Friday, 19 August 2011

Remembering The Old Days & The Night I First Arrived in Dubai



Gosh it was so long ago.



It was the begining of the 1990's and I flew to Dubai by Air Lanka. The flight was almost empty because in those days not many people visited Dubai or UAE and that was because most people had never even heared of it let alone knew where it was.



When the flight landed you had to climb down the plane steps and onto an old bus which took you to this tiny building which was Dubai Airport. As soon as you went through the doors you were at passport control. Then straight through to baggage claim, it took just a few minutes from stepping off the plane to waiting for your bags to appear.



Then you stepped outside the airport building. The night I arrived the airport was virtually empty. As I stood outside waiting for "O" who was pretending to hide from me, I only saw 4 other people lol.



Here is a photo of how the airport more or less looked when I first arrived.


The main western expats back then were British, and it was rare to meet expats from any other western countries, well I never did until about 1995/96.


I do remember seeing the occasional German tourist on the beach at the Chicago Beach Hotel and they seemed to be the main tourists who had found UAE and realised it made a nice holiday destination.

Life was wonderful back then, you really got a feel for the rich culture of UAE, unlike today where its so westernised that you would think you were in USA not UAE.


If you were driving back to Dubai from somewhere like Al Ain, you knew you were nearly there because you could see the Trade Centre on the horizon, and YES the trade center was the tallest building in UAE at that time, hard to believe now as it is dwarfed by all the buildings on Sheikh Zayed Road now.

Apart from the Trade Center one of the first BIG buildings in Dubai was the Hard Rock Cafe, stuck out all on its on along SZR, and the first real high rise apartments were the original ones at the start of SZR near the trade centre (and they are still there today).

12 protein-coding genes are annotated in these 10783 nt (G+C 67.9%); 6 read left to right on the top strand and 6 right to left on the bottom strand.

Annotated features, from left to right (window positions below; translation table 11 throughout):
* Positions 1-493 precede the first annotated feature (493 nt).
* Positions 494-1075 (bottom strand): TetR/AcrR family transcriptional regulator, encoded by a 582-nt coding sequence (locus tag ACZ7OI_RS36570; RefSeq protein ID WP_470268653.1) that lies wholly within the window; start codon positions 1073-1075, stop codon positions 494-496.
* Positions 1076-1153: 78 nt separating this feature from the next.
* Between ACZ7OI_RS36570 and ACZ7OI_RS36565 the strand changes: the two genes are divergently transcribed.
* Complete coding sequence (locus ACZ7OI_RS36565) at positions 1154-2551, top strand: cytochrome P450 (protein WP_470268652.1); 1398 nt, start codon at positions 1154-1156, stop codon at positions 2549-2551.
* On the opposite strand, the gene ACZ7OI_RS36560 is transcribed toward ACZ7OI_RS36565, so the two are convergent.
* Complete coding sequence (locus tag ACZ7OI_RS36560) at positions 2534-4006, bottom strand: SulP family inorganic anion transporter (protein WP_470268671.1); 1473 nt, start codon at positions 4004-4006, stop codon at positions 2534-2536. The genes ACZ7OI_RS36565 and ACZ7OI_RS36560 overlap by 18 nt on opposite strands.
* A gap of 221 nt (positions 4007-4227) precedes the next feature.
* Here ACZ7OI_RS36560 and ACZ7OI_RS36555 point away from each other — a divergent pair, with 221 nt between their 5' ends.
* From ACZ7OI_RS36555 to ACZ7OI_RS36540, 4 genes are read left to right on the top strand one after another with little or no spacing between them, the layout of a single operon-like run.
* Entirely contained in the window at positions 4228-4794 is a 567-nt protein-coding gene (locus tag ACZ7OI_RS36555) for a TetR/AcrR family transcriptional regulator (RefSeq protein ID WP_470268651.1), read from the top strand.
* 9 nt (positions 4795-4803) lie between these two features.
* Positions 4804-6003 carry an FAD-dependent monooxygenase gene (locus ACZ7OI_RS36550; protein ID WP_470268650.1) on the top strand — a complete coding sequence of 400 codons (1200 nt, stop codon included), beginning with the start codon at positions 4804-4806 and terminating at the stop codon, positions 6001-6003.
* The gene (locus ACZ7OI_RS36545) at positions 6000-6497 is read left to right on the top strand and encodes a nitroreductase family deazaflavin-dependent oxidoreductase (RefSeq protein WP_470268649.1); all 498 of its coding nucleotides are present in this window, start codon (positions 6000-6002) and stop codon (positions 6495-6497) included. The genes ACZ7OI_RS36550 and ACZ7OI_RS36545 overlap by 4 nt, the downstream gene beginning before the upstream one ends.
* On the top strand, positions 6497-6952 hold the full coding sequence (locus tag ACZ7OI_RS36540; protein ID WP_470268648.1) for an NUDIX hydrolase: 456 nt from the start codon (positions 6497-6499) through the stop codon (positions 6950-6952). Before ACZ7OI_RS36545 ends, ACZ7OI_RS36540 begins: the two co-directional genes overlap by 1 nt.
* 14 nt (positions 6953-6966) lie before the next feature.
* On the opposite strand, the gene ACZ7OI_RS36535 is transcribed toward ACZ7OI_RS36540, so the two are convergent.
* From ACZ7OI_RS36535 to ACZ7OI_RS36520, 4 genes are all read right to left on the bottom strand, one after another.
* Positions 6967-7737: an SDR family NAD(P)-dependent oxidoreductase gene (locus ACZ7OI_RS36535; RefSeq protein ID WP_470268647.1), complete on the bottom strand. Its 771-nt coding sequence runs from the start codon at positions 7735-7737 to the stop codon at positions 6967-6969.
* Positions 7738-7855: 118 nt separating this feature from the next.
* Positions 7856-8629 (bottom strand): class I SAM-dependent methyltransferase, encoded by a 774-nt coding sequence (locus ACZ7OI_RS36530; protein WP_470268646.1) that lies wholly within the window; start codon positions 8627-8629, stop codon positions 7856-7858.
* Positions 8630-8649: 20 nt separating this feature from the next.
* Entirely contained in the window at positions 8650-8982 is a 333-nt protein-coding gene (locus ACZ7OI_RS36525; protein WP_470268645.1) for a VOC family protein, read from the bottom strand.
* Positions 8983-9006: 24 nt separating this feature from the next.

The road from Dubai to Abu Dhabi was a nightmare because it was basically one lane each way and loads of speed bumps, so it took forever to get to Abu Dhabi. Eventually around 1995/96 they began to change the road and make more lanes.


People in Abu Dhabi would drive into Dubai to shop as there were virtually no shopping malls in Abu Dhabi. Even in Dubai in those early days you were limited with Deira City Centre (which they built after I arrived), Burjuman, Lamcy Plaza (again built after I arrived) Al Ghurair, Wafi and Al Mulla Plaza.

When Deira City Centre opened it was the most exicting thing to hit UAE and there were huge que's across the bridge to reach it.


The Dubai/Sharjah road was something else, I have mentioned this before on my blog but it was 2 lanes each side with virtually nothing either side of the road but sand and a few cafes selling shawarma. If you were in a taxi on the dubai/sharjah road and there was a traffic Jam the driver would just drive off into the desert and reach Sharjah that way as did most other people lol. You could also drive off on the sharjah/dubai side and reach the sea and we often did that and fished in the evenings until they began to do something that pushed the sea out and then they built on it.


Places expats liked to spend their spare time were Panchos Villas, The Highland Lodge (where most expats met up at the weekend), George and Dragon, Hard Rock Cafe, The Country Club.